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  1. #21
    Join Date
    18th October 09
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    This is one of the best photos showing just how short/high waisted the traditional military doublets were made, and how high the traditional military kilts were.

    Look at the position of the waist of the outfit in relation to his elbows.



    When one sees the full uniform, the height of the waist-level doesn't jump out as being odd to us; but his belt is at his elbow height. Try putting on a belt at that spot and see how it looks to you.



    Photos of Victorian military men sans jackets are rare, here's one



    Here, pretty much any American will say "the jacket is too short" but it's actually the traditional length. It's the kilt that's too short.

    Look were the top of the kilt and the belt are in relation to his elbows.



    Catering to the non-traditional demand for ever-longer doublets, this horror is being sold by a Sialkot site (waist just above the wrists)



    For comparison, an actual military doublet (waist at the elbows)

    Last edited by OC Richard; 10th August 19 at 05:58 AM.
    Proud Mountaineer from the Highlands of West Virginia; son of the Revolution and Civil War; first Europeans on the Guyandotte

  2. The Following User Says 'Aye' to OC Richard For This Useful Post:


  3. #22
    Join Date
    22nd October 17
    Location
    Beijing
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    Wearing my kilt at the natural waist has meant my shirts generally stay tucked. And a vest makes that doubly certain.

    Someone noted that overly-large or low armholes pull shirts up when you raise your arms. This is certainly true. This summer I've been back in the USA and I noticed that nearly all the shirts I'm seeing in stores have really low armholes. Which means a shirt that fits fine in the shoulders and around the neck and waist, stops fitting as soon as you try to actually move or do anything while wearing it. Not only do these shirts pull the tails over the waist, they pull at the buttons every time your elbows are not hanging at your sides.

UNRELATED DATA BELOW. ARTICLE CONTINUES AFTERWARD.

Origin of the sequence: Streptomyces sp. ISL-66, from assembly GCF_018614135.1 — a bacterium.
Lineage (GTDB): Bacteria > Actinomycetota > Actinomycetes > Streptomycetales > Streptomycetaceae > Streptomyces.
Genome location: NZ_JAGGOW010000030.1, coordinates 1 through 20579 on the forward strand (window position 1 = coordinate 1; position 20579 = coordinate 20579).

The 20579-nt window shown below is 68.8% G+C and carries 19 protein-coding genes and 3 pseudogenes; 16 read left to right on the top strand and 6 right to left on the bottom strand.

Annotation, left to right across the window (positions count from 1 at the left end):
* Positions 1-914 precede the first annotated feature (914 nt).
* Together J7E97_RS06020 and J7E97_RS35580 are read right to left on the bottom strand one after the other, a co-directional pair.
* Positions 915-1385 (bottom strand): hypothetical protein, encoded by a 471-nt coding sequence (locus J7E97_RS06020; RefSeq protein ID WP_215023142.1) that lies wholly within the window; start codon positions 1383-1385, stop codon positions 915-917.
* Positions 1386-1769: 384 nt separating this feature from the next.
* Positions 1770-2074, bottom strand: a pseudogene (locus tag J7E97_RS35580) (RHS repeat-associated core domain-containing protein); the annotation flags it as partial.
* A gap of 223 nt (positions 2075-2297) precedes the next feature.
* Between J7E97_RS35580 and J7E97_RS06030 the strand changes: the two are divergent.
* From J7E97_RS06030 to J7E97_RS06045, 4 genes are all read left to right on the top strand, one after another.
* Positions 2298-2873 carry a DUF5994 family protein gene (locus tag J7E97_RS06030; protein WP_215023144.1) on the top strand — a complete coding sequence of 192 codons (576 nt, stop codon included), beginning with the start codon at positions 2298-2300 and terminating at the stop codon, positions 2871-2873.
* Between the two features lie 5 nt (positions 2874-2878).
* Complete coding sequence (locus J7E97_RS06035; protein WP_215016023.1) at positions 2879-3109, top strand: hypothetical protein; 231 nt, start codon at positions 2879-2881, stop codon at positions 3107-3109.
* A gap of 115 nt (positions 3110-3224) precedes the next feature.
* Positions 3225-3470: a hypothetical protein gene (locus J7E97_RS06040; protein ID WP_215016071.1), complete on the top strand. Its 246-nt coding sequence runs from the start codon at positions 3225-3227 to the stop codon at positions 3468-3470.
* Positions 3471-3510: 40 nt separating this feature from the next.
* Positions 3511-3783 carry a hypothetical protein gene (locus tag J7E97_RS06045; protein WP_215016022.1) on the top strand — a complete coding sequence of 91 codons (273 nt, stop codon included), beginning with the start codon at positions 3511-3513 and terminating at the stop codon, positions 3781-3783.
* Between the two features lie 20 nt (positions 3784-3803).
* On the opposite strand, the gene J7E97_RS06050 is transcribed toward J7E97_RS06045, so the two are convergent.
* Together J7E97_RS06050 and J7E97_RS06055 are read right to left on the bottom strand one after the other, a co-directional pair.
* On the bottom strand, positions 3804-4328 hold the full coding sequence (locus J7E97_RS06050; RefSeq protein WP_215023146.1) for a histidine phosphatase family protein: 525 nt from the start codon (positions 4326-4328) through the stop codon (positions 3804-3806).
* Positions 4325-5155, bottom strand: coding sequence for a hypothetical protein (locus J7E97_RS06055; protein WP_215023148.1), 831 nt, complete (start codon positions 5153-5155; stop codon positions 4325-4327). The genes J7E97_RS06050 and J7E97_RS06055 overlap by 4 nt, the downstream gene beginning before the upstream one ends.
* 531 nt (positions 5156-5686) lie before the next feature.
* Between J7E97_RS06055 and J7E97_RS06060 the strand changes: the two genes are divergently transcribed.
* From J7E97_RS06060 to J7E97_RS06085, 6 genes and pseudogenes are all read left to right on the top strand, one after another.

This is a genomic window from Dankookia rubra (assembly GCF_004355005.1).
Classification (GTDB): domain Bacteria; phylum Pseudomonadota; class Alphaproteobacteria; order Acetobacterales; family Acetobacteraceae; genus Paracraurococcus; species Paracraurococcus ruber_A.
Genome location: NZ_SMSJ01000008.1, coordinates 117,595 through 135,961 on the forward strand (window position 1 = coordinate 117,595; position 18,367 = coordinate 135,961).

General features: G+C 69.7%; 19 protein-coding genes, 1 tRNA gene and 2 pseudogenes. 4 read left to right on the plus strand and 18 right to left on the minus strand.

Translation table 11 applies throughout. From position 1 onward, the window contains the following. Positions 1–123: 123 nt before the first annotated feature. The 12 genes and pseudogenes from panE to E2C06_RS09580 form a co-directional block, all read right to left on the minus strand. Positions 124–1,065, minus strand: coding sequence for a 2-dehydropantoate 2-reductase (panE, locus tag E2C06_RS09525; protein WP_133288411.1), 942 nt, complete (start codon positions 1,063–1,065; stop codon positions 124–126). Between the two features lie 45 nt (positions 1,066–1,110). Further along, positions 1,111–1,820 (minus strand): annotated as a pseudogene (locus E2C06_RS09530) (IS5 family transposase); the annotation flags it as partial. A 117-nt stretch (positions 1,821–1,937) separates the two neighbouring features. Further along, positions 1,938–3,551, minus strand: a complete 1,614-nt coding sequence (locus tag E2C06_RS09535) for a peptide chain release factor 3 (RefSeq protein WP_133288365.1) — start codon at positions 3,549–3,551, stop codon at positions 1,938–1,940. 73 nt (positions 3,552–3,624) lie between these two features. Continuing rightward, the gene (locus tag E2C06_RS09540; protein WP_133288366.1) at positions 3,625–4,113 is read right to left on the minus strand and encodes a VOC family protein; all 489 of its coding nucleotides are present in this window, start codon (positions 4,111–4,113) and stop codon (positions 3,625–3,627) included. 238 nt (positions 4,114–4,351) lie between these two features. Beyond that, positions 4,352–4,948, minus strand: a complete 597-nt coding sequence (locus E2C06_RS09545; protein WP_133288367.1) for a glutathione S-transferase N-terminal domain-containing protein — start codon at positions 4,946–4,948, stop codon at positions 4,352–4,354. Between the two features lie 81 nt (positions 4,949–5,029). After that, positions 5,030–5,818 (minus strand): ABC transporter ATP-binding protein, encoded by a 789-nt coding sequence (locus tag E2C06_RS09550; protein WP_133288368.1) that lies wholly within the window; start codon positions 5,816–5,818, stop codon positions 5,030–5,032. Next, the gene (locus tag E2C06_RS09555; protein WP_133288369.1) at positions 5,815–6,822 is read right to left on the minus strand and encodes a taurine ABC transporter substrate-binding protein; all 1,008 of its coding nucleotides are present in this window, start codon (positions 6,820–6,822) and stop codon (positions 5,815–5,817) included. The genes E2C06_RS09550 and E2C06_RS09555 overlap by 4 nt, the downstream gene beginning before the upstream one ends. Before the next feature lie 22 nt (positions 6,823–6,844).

I showed this problem to the clerk in a well-known men's shop. He asked, "How often do you do that with your arms?" But the truth is, I pull my elbows back all the time to do things like put on a backpack, hat, or sunglasses, or to use a camera--let alone more athletic pursuits.

    So I can see why the issue might "arise" for those buying new, off-the-rack shirts.

    Andrew

  4. #23
    Join Date
    18th October 09
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    Quote Originally Posted by kingandrew View Post
    This summer I've been back in the USA and I noticed that nearly all the shirts I'm seeing in stores have really low armholes. Which means a shirt that fits fine in the shoulders and around the neck and waist, stops fitting as soon as you try to actually move or do anything while wearing it. Not only do these shirts pull the tails over the waist, they pull at the buttons every time your elbows are not hanging at your sides.
    For sure this is a major issue with Highland jackets when worn by members of Pipe Bands.

    Traditional military doublets had high round armholes so you have free movement of your arms.

    Nowadays some firms are making the Argyll jackets that Pipe Bands wear with low oval armholes like men's suits. This might look nice when you're standing there doing nothing, but when you go to strike in your pipes that entire side of the jacket gets pulled up into your armpit along with the bag. It's worse for tenor drummers and Drum Majors who need full freedom of movement with their arms.

    Some firms are making Pipe Band specific Argyll jackets with higher-cut armholes and stretch fabric panels to solve this issue.
    Proud Mountaineer from the Highlands of West Virginia; son of the Revolution and Civil War; first Europeans on the Guyandotte

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